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This article in SSSAJ

  1. Vol. 63 No. 5, p. 1366-1376
    Received: July 24, 1998

    * Corresponding author(s): ddpoudel@ucdavis.edu
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Erosion and Productivity of Vegetable Systems on Sloping Volcanic Ash–Derived Philippine Soils

  1. D. D. Poudel *a,
  2. D. J. Midmoreb and
  3. L. T. Westc
  1. a Dep. of Agronomy and Range Sci., Univ. of California, Davis, CA 95616 USA
    b School of Biological and Environmental Sciences, Central Queensland Univ., Rockhampton, QLD 4702, Australia
    c Dep. of Crop and Soil Sciences, Miller Plant Sciences Bldg. Rm. 3111, Univ. of Georgia, Athens, GA 30602 USA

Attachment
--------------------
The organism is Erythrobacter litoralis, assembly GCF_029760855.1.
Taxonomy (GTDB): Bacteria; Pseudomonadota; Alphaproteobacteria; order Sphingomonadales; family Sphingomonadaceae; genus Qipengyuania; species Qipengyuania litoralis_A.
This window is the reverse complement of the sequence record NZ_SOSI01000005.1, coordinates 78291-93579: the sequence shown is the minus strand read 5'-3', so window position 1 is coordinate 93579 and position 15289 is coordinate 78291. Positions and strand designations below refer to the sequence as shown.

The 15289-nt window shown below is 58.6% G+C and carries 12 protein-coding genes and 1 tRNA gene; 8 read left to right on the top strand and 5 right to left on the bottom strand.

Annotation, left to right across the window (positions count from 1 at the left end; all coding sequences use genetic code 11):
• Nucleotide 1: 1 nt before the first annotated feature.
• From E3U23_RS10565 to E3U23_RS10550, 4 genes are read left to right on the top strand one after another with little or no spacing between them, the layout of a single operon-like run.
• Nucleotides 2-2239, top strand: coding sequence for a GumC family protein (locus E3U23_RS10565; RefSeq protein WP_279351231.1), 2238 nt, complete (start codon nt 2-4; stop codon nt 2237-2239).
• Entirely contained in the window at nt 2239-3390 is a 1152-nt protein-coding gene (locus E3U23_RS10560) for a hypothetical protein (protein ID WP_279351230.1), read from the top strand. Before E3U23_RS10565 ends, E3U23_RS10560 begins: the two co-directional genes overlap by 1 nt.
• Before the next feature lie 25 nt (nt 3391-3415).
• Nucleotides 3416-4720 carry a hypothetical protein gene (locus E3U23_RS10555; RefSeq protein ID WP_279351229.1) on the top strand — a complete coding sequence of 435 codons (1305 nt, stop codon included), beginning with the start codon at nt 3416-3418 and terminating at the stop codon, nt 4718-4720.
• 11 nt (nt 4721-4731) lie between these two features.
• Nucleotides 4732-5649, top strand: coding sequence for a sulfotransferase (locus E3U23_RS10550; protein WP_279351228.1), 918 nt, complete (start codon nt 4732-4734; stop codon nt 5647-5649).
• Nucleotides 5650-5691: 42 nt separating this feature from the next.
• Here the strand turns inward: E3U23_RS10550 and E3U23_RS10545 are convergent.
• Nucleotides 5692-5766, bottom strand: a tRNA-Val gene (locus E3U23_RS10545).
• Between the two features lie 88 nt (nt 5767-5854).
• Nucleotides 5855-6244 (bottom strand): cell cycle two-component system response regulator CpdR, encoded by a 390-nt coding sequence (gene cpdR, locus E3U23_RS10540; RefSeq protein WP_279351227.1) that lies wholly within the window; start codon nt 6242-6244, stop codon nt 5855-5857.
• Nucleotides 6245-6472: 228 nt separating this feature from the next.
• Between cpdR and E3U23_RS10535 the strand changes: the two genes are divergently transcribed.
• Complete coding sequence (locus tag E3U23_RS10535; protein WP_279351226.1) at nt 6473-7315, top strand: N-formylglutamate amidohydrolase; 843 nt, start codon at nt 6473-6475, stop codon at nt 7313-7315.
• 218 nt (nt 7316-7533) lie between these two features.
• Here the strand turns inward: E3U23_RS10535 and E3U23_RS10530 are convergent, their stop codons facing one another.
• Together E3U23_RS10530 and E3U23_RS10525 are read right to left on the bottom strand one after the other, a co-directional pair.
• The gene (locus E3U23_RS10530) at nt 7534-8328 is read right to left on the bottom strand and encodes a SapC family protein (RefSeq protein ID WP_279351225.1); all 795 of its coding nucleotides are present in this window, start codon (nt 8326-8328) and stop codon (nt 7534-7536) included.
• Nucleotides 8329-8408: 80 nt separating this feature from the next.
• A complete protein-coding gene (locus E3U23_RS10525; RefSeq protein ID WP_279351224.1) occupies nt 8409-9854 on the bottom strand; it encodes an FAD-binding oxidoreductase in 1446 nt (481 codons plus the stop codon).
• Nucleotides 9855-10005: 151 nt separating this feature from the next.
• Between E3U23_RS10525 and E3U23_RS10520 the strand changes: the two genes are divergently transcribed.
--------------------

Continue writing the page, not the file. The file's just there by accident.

Soil erosion is a major constraint to the sustainability of sloping-land vegetable systems. Little information is available on the effectiveness of soil conservation measures under sloping intensified vegetable systems on volcanic ash–derived soils. We hypothesized that contouring, strip cropping, and high-value contour hedgerows — asparagus (Asparagus officinalis L.), pineapple [Ananas comosus (L.) Merr.], pigeonpea [Cajanus cajan (L.) Huth], and lemongrass [Cymbopogon flexuosus (Nees ex Steudel) J. F. Watson] — reduce soil loss compared with the farmer's traditional practice of up-and-down cultivation on sloping lands. A field experiment tested these soil conservation technologies from 1995 to 1998 in a completely randomized block design on a 42% natural slope on a clayey, halloysitic, isothermic, Typic Kandiudox. The greatest annual soil loss (65.3 t ha−1) was in the up-and-down system and comparative values were 37.8 t ha−1 for contouring, 43.7 t ha−1 for strip cropping, and 45.4 t ha−1 for high-value contour hedgerows. Three rain events alone caused 47% of the total soil loss. All erosion–runoff plots showed large differences in soil properties and crop yields between the upper and the lower slope. Crop yields downslope were greater by 40% for tomato (Lycopersicon esculentum Miller), 36% for corn (Zea mays L.), and 78% for cabbage (Brassica oleracea var. capitata L.) than for upslope. In the contour hedgerow treatment, rapid terrace development changed soil properties, and crop yields for the bottom portions of bioterraces were greater by 121% for corn and 50% for tomato than yields of top portions.

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